I wonder though—where would I have been if my mother had stepped in and arranged all my friendships for me?  Would I have been able to navigate the shark-infested friendship waters of junior high and high school without her there to get the ball rolling? (Or worse—would she have accompanied me to the first few days of 7th grade to help me acclimate and meet people?!)  Would I have locked myself in my dorm room with my social recluse roommate and stayed there playing Tetris for the remainder of the year, leaving only to go to class and fetch take-out food?  (To be fair, I played an awful lot of Tetris anyway and was—not to brag—the reigning Tetris queen in my dorm, but only to the detriment of my Calculus grade and not to the detriment of my social life thankfully.)

But when did arranging our children’s social lives become part of the already long list of parental duties?  Because quite honestly, I love my kids and hope they have lots of friends, however I don’t really want to be their social director.  Sure, I’ll arrange playdates for them with the kids they ask to play with, but I’m not going to sit with the class roster and strategize about which friendships make the most sense for them and then hound the parents of the coveted children for playdates.  I have enough on my plate trying to manage and maintain my own friendships (not to mention my Facebook friendships which are of course vital, natch).  And call me old-fashioned, but quite frankly, I want my kids to experience what it feels like to make a friend on their own.  And okay, maybe they’ll choose social suicide by opting to befriend the one really weird kid in the class; or maybe they’ll choose to elevate their social status by befriending the popular “bad” kid who I won’t approve of.  But that’s really for them to decide, isn’t it?  For if Robyn’s mom had stepped in and arranged other playdates for her so she wouldn’t be known as “the friend of the weird chick with the brace,” or if my parents had actively tried to find me other friends when, in later years, they started disapproving of our friendship, we would have been robbed of what has turned out to be an amazing thirty year friendship.  (And incidentally, because my brace was never an issue for Robyn, it ended up being a non-issue for all of the other kids as well.)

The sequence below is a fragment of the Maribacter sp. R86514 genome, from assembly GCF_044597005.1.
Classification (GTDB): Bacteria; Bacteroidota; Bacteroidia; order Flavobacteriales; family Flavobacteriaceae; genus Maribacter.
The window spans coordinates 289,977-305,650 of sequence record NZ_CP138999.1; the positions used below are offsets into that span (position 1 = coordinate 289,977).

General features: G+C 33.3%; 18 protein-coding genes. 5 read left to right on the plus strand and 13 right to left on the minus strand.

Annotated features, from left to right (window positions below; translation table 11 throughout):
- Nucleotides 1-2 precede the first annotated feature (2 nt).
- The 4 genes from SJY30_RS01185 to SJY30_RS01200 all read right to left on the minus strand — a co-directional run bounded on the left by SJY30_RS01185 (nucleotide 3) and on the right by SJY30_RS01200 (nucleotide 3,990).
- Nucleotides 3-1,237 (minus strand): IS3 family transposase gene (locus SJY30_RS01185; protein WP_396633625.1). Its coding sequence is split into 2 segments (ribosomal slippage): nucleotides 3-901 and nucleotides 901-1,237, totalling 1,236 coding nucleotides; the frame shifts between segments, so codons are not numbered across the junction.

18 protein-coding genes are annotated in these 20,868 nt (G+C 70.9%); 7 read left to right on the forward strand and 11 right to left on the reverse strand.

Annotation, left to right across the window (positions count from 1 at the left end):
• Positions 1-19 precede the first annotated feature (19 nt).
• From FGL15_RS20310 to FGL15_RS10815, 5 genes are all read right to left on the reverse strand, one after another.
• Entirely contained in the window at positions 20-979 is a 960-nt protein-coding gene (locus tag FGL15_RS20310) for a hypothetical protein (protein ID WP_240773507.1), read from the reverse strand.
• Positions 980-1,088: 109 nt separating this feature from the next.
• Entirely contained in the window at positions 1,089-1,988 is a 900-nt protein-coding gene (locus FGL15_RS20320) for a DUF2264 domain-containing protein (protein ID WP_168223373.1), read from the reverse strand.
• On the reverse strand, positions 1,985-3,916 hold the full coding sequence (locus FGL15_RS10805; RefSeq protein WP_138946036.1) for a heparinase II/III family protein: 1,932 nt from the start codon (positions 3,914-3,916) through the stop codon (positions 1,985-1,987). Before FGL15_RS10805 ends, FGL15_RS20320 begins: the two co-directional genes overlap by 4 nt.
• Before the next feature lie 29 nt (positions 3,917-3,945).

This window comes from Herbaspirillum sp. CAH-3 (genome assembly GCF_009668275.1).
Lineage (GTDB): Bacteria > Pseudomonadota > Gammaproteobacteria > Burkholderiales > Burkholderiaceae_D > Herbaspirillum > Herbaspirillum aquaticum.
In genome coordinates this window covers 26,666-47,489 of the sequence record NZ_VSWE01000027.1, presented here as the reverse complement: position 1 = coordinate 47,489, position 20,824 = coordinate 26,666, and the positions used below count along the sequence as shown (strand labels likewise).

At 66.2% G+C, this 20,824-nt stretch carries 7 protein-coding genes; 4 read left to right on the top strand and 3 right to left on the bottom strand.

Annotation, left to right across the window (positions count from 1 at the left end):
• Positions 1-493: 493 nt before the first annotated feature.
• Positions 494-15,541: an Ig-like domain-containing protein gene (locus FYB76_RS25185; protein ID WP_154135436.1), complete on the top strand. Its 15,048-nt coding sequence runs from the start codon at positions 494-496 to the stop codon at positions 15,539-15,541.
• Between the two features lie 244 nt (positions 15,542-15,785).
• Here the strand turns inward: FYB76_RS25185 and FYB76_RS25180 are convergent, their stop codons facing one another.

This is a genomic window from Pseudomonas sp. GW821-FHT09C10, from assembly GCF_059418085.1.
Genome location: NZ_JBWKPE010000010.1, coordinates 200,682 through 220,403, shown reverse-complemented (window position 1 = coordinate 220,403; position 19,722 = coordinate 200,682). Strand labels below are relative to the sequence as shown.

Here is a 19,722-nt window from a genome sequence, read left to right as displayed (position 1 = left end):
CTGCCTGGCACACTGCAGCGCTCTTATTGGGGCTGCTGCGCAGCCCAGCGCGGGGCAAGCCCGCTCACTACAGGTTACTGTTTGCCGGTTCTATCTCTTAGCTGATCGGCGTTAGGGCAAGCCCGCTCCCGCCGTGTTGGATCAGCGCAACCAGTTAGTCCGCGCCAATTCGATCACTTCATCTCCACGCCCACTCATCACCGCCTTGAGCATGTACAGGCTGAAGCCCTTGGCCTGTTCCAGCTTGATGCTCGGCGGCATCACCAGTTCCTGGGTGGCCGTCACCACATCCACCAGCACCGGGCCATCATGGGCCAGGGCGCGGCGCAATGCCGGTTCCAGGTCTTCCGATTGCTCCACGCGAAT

In an age where we do so much for our children and they have so much less freedom than we had when we were kids, can’t we let our children’s friendships be something that they navigate and control on their own?  Let’s not rob them of learning and honing an invaluable skill that they will have—and need—for life.  I say let’s let that first day of school be the scary, intimidating, exhilarating and independent experience it was always meant to be.*

*And yes, that means no lurking in bushes and peeking in the classroom window for you either (you know you were going to).

Kim Karp Lappen writes for Momologie, which delivers must-read info for living family life to the fullest.  Sign up for the daily newsletter to get the latest scoop on style, food, decorating, organizing, entertaining and travel.